The firmware contains a large image file that turns out to be a concatenation of a few gzip-files and a checksum:

LEN=$(wc -c < dsp205-1.0.0988.01.bin)
dd if=dsp205-1.0.0988.01.bin of=fcodec.out.gz bs=65536 count=2
dd if=dsp205-1.0.0988.01.bin of=ic.img.gz bs=65536 skip=2 count=1
dd if=dsp205-1.0.0988.01.bin of=voip.img.gz bs=1 skip=$[3*65536] count=$[$LEN-3*65536-8]
dd if=dsp205-1.0.0988.01.bin of=trailer.bin bs=1 skip=$[LEN-8] count=8

gunzip fcodec.out.gz
gunzip ic.img.gz
gunzip voip.img.gz

The 8 bytes trailer in old firmware 1.0.0457.00 for DSP200:

0013d010                                 43 32 30 31 32 42  |          C2012B|
0013d020  32 42                                             |2B|

So it reads C2012B2B and could simply be printed.

The 8 bytes trailer in new firmware for DSP200:

0013cff0              45 39 41 42  33 32 46 36              |    E9AB32F6|

So this reads E9AB32F6 and could simply be printed.

The 8 bytes trailer in new firmware for DSP205:

0013cfc0                       36  43 45 30 37 38 45 41     |       6CE078EA|

So this reads 6CE078EA and could simply be printed.


  1. The last 8 bytes contain a bit of extra information
  2. It looks like this information a 32-bit number in ASCII hex
  3. The most sensible information here would be a checksum
  4. It is highly probable that this is a CRC-32 checksum

So, to try the checksum, we reuse $LEN to get everything before it:

LEN=$(wc -c < dsp205-1.0.0988.01.bin)
dd if=dsp205-1.0.0988.01.bin of=presum.bin bs=1 skip=0 count=$[$LEN-8]

Then, using the check CRC-32 tool from

../check-4.3/check presum.bin
presum.bin                       CRC-32 = 6ce078ea, size = 1298375 bytes

Clearly, the trailing 8 bytes represent the CRC-32 of the previous content, printed as uppercase hex digits in ASCII, without trailing newline, so "%08X".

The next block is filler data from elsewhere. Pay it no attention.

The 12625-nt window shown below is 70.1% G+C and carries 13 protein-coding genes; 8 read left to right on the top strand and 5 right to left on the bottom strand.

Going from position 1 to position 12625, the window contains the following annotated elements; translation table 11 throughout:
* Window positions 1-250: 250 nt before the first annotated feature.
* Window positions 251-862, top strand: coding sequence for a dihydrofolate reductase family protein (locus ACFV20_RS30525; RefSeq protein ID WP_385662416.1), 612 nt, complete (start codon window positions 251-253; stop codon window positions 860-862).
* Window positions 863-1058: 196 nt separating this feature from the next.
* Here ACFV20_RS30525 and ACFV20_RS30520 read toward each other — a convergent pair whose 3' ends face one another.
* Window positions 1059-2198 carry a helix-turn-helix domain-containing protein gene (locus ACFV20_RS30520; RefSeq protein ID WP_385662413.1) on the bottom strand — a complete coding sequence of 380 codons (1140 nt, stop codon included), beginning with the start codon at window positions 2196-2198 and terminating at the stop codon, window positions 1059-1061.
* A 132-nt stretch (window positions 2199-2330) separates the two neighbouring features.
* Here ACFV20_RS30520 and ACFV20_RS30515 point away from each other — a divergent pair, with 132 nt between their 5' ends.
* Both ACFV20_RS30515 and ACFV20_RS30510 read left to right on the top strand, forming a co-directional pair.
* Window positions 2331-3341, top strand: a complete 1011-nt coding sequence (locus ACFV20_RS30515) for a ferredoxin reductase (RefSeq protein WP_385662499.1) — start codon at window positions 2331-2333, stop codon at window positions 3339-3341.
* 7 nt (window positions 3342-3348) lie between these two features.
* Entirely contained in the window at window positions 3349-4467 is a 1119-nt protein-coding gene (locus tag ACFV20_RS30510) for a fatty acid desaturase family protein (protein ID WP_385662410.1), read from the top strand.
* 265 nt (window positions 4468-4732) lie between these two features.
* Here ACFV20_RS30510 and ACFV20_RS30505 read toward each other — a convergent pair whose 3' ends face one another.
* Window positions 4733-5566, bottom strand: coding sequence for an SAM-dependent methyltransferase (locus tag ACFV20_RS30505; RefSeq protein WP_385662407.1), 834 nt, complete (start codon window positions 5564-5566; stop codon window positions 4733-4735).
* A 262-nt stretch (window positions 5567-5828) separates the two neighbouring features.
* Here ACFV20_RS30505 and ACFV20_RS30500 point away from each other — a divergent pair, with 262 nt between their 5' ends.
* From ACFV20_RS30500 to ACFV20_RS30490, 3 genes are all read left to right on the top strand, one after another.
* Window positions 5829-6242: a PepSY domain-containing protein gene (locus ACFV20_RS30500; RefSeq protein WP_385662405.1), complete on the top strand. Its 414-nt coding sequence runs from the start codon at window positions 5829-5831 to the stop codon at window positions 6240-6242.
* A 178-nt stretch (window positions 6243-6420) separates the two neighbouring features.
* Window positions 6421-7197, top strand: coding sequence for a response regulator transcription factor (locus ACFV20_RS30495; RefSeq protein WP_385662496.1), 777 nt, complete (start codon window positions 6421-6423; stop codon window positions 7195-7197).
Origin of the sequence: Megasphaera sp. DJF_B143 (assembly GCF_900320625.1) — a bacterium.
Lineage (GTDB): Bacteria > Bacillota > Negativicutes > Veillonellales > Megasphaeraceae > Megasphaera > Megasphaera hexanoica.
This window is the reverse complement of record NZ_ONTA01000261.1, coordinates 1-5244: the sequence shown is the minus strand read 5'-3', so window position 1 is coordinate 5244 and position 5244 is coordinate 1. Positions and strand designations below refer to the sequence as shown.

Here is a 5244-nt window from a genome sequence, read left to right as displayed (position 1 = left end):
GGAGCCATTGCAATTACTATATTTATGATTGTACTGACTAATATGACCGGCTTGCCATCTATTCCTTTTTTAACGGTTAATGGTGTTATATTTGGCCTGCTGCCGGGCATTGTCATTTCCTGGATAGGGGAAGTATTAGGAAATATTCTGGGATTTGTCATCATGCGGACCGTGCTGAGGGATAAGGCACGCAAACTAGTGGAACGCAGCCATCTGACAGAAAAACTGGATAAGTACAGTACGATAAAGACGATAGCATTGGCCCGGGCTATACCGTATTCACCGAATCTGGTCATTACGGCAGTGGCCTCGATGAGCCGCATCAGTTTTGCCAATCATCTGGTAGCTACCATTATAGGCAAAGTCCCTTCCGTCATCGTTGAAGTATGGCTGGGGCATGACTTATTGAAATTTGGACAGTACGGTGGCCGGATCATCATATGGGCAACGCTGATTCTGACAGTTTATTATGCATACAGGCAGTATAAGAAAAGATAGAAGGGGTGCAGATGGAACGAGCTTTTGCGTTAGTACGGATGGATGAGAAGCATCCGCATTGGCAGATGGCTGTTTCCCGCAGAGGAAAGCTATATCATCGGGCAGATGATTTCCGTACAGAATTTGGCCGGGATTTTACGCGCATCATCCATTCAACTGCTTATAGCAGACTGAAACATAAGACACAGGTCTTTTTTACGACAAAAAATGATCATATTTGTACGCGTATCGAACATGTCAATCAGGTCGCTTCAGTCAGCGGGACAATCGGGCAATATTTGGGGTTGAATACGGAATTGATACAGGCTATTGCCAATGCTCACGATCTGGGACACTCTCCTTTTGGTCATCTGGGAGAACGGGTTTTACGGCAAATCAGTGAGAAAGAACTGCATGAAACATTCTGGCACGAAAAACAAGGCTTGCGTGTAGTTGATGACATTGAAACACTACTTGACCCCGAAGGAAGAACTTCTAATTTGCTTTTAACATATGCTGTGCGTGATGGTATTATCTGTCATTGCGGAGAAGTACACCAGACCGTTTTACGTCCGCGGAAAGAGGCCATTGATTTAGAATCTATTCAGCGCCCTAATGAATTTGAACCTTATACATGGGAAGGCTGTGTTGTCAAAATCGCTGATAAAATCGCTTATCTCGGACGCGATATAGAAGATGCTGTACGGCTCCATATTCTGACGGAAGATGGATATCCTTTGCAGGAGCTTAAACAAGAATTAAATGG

As was to be expected, this contains little of interest. It is probably manually crafted assembler code.


Analyse the strings in voip.img with:

strings voip.img

This reveals a text start of uCos. The uC/OS is an RTOS that is described on and on


The ic.img contains long texts to be displayed as menus during manufacturing and testing. It appears to be the bootloader:

Interestingly, the many diagnostic routinges in ic.img will be good sources for scraps of code that would otherwise be lost in much more complicating code.


The following chips are available on the board:


JP2 is an RS-232 interface running at 3V3. Thanks to Jeroen for helping me figure out what it did with his splendid autobaud converter.

Surprise, surprise! Even though the device uses a 70 ns NOR flash, it does not run programs straight from it. Instead, it gunzips a program at a time, loads the result into DRAM and jumps to that form.

That means that this device may actually be able to run fullblown Linux. That would be strange, though, given that a firmware can be directly matched to the hardware. It is much nicer to use the impressive space to have it do more useful things in the telephony area, where it matters in terms of end-user experience.